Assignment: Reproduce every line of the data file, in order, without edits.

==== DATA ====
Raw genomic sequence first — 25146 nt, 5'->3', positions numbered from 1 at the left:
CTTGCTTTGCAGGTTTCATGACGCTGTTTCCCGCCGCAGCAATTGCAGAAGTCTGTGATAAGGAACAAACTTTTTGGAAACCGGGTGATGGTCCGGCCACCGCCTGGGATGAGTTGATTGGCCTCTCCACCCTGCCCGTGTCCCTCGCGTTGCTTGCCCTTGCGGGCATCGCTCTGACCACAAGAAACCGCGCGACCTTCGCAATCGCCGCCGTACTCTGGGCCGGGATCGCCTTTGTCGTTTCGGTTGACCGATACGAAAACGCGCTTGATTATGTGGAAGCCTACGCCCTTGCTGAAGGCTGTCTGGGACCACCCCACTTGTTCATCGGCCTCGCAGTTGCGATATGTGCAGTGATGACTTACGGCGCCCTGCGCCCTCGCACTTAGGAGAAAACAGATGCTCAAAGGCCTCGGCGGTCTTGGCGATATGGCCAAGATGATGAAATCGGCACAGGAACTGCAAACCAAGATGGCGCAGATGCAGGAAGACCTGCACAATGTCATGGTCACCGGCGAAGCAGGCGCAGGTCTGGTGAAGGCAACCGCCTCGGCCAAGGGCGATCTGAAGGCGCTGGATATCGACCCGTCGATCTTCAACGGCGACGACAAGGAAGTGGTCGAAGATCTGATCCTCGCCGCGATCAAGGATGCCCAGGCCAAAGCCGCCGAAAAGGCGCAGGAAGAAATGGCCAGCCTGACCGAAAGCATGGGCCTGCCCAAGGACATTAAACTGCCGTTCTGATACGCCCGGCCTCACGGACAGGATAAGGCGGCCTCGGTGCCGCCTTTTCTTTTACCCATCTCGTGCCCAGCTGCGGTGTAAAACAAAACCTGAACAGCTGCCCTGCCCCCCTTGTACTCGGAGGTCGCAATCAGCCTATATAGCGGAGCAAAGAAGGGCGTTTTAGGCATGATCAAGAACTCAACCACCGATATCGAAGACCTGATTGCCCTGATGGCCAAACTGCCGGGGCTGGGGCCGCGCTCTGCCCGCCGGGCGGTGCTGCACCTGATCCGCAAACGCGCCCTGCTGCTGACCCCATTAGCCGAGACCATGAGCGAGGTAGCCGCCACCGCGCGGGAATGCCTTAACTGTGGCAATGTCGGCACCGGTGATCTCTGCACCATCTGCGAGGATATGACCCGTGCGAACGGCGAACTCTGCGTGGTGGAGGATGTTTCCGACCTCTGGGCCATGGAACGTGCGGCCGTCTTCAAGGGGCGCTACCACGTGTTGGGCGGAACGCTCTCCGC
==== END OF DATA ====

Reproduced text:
Raw genomic sequence first — 25146 nt, 5'->3', positions numbered from 1 at the left:
CTTGCTTTGCAGGTTTCATGACGCTGTTTCCCGCCGCAGCAATTGCAGAAGTCTGTGATAAGGAACAAACTTTTTGGAAACCGGGTGATGGTCCGGCCACCGCCTGGGATGAGTTGATTGGCCTCTCCACCCTGCCCGTGTCCCTCGCGTTGCTTGCCCTTGCGGGCATCGCTCTGACCACAAGAAACCGCGCGACCTTCGCAATCGCCGCCGTACTCTGGGCCGGGATCGCCTTTGTCGTTTCGGTTGACCGATACGAAAACGCGCTTGATTATGTGGAAGCCTACGCCCTTGCTGAAGGCTGTCTGGGACCACCCCACTTGTTCATCGGCCTCGCAGTTGCGATATGTGCAGTGATGACTTACGGCGCCCTGCGCCCTCGCACTTAGGAGAAAACAGATGCTCAAAGGCCTCGGCGGTCTTGGCGATATGGCCAAGATGATGAAATCGGCACAGGAACTGCAAACCAAGATGGCGCAGATGCAGGAAGACCTGCACAATGTCATGGTCACCGGCGAAGCAGGCGCAGGTCTGGTGAAGGCAACCGCCTCGGCCAAGGGCGATCTGAAGGCGCTGGATATCGACCCGTCGATCTTCAACGGCGACGACAAGGAAGTGGTCGAAGATCTGATCCTCGCCGCGATCAAGGATGCCCAGGCCAAAGCCGCCGAAAAGGCGCAGGAAGAAATGGCCAGCCTGACCGAAAGCATGGGCCTGCCCAAGGACATTAAACTGCCGTTCTGATACGCCCGGCCTCACGGACAGGATAAGGCGGCCTCGGTGCCGCCTTTTCTTTTACCCATCTCGTGCCCAGCTGCGGTGTAAAACAAAACCTGAACAGCTGCCCTGCCCCCCTTGTACTCGGAGGTCGCAATCAGCCTATATAGCGGAGCAAAGAAGGGCGTTTTAGGCATGATCAAGAACTCAACCACCGATATCGAAGACCTGATTGCCCTGATGGCCAAACTGCCGGGGCTGGGGCCGCGCTCTGCCCGCCGGGCGGTGCTGCACCTGATCCGCAAACGCGCCCTGCTGCTGACCCCATTAGCCGAGACCATGAGCGAGGTAGCCGCCACCGCGCGGGAATGCCTTAACTGTGGCAATGTCGGCACCGGTGATCTCTGCACCATCTGCGAGGATATGACCCGTGCGAACGGCGAACTCTGCGTGGTGGAGGATGTTTCCGACCTCTGGGCCATGGAACGTGCGGCCGTCTTCAAGGGGCGCTACCACGTGTTGGGCGGAACGCTCTCCGC